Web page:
In the mid 1990s, the north of England was a hotbed of film production, with well-known features such as Brassed Off and The Full Monty all produced within a few years and a few miles of each other. The Northern Media School, then part of Sheffield Hallam University, was literally and figuratively a long way from Los Angeles, but somehow cinematographer Stuart Brereton found a route between the two without ever having intended to.
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“I never really set out to be in the TV industry,” he says. “But while I was in Sheffield, I was lucky enough to get a job as a camera trainee on a job that was shooting in Yorkshire. I came out of film school, started working as a camera assistant and loader.” A conventional route through the camera department beckoned, but before long, Brereton found himself presented with the opportunity to move into documentary – a long tradition among some of the most senior British cinematographers.
“I'd stepped up to be a focus puller, decided it wasn't for me then spent five or six years shooting documentaries for National Geographic and Discovery, which was great. I was also shooting music videos through a company I was a partner in. Through that I met a director who was shooting his first feature.” Through a series of chance acquaintances, Brereton “ended up shooting behind-the-scenes on Torchwood and saw a director I knew. I didn't want to interrupt him, but I'm glad I did! I went on to operate on Doctor Who, Torchwood, The Sarah Jane Adventures – this was before BBC Cardiff started doing Sherlock. That was before Cardiff turned into the huge production center it is now.”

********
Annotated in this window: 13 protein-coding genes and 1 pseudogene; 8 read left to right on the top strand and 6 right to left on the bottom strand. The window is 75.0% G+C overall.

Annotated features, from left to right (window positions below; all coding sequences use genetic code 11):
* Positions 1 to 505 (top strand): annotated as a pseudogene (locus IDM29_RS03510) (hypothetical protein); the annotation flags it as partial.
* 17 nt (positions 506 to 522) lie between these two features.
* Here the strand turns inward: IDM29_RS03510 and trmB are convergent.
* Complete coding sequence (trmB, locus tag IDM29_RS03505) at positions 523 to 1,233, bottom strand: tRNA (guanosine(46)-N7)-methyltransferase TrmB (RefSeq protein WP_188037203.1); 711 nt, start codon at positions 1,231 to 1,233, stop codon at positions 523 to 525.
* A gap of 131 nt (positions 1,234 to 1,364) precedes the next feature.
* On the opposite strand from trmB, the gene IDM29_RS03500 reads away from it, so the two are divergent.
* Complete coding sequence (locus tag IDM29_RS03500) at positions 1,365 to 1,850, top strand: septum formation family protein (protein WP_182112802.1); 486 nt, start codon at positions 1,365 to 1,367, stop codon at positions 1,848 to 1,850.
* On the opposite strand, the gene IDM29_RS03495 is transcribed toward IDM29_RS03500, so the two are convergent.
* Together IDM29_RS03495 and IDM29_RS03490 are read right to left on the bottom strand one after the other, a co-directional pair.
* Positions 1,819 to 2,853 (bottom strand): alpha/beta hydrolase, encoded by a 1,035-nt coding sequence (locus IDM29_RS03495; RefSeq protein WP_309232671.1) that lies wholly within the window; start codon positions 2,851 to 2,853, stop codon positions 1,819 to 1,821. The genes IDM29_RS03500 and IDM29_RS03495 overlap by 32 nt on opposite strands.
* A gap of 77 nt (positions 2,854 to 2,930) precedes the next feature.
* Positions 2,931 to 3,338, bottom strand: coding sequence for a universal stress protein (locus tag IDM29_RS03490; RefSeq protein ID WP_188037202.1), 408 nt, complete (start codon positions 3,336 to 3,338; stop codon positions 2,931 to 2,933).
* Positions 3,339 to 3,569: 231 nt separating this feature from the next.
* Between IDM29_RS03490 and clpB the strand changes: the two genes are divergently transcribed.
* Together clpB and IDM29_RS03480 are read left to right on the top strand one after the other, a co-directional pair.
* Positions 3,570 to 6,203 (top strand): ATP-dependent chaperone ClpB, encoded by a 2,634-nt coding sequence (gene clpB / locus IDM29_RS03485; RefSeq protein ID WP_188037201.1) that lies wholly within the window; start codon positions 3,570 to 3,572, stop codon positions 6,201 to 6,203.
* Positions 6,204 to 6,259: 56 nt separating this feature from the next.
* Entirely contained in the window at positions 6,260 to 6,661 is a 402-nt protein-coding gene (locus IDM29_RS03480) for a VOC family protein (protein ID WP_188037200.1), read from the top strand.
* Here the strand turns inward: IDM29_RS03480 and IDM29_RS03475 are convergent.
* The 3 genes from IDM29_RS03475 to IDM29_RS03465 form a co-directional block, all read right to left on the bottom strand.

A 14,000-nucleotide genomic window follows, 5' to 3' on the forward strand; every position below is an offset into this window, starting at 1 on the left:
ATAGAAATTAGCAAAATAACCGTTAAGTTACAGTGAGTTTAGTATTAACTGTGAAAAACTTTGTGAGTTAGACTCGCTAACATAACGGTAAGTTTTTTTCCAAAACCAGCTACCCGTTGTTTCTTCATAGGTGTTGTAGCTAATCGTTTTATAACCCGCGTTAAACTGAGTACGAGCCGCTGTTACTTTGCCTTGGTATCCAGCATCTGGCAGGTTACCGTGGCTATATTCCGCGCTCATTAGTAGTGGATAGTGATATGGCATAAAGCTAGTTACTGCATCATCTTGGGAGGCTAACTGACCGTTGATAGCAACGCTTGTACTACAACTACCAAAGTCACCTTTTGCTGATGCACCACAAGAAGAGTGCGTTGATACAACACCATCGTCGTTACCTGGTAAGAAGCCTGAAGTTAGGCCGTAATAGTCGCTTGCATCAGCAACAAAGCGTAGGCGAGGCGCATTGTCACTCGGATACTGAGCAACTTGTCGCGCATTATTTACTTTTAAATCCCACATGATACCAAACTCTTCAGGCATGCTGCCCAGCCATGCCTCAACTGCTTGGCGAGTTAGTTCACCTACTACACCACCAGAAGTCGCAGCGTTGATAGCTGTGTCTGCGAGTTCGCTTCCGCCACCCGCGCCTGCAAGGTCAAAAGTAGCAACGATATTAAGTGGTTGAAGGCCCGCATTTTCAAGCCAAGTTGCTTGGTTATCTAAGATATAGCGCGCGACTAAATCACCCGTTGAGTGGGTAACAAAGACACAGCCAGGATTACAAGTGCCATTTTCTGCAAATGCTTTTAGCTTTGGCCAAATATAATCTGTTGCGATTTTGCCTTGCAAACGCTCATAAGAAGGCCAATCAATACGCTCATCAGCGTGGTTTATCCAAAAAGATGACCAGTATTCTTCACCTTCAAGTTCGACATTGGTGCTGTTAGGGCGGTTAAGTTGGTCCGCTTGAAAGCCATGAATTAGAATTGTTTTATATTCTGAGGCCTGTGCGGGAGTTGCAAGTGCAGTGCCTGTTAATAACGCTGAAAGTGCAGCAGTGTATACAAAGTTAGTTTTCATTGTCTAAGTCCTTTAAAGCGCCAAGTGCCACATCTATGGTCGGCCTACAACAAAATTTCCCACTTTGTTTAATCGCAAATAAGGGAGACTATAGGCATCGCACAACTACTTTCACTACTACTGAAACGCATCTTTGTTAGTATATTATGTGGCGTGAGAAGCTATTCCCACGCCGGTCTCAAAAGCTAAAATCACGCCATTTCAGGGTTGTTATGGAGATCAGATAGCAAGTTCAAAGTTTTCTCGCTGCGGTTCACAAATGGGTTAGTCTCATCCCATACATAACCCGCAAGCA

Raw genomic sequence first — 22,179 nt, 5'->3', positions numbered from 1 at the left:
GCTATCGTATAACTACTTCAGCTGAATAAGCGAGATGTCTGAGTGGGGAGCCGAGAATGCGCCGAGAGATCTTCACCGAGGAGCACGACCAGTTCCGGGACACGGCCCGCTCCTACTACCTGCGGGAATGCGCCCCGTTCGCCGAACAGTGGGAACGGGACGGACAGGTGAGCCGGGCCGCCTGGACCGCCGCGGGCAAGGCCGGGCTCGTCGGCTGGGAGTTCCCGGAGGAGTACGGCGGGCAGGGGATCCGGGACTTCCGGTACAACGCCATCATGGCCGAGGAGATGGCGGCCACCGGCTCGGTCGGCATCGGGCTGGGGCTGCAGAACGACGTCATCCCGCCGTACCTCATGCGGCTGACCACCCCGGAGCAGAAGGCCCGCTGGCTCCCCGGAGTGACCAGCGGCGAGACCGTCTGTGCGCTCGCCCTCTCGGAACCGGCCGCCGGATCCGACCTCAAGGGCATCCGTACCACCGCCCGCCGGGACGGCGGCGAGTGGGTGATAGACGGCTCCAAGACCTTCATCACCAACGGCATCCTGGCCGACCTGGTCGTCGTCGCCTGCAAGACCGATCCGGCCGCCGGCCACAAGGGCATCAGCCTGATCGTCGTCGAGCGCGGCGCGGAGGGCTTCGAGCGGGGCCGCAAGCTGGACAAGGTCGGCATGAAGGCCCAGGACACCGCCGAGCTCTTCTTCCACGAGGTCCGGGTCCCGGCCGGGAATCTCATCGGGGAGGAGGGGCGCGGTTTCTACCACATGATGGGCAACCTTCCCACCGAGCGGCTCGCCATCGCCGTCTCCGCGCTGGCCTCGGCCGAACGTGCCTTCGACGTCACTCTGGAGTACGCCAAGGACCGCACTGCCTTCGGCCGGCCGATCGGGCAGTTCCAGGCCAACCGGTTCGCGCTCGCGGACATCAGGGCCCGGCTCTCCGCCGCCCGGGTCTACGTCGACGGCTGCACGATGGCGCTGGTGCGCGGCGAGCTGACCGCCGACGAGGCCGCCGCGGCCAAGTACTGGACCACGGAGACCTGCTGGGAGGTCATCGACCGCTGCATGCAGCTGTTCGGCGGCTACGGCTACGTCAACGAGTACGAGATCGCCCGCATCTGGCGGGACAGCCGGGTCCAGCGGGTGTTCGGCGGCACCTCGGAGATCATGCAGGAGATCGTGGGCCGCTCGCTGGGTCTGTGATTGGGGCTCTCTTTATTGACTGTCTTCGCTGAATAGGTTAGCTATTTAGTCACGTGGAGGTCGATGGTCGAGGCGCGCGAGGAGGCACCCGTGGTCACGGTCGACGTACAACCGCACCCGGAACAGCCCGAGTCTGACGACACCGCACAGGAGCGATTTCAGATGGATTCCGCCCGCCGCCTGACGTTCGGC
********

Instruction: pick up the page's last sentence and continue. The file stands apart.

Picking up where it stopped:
Before long, though, Brereton had seized an unexpected opportunity and moved to Los Angeles. Perhaps atypically, after ten years in the city, he still says “I love it. I totally get the people who don't like it. I understand what they mean, I just don't agree. It depends where you live and where you're working. If I was living in an area that wasn't quite as much fun to be in and my commute was taking me an hour and a half every day both ways I might feel a bit different. I've been lucky. Half the work I've done has not been in LA anyway. When you work the kind of hours that we work, you travel at times when you avoid the traffic!”
Almost simultaneously with Brereton’s transatlantic move, the cable TV outlet Discovery Health was being remade as the Oprah Winfrey Network. OWN would grow during the 2010s to become an internationally-distributed entertainment and lifestyle channel, and began commissioning scripted content around the middle of the decade. It is now a producer and distributor of both series and feature drama, one of which, directed by Fred Olen Ray and produced by production company Hybrid, is Baking Christmas, a family-oriented seasonal story about a retiring baker who must decide which of her children will inherit her business.
“I was recommended to them by a line producer I knew,” Brereton recalls. “I met with one of the bosses of the company who also directs. He offered me a Lifetime movie, and a SyFy movie one after the other which I did, and I've worked for them on and off ever since. Fred, the director on this movie, has been around for a very long time. He's a disciple of Roger Corman and he's been directing movies since the 80s. And he knows on these schedules how fast we have to move, how many takes we get to do, what coverage we need. If we get into a situation where actors are all over the place he'll go in and simplify it – ‘Don't go there. Stand here.’ He's very good at making sure the blocking doesn’t get too complicated.”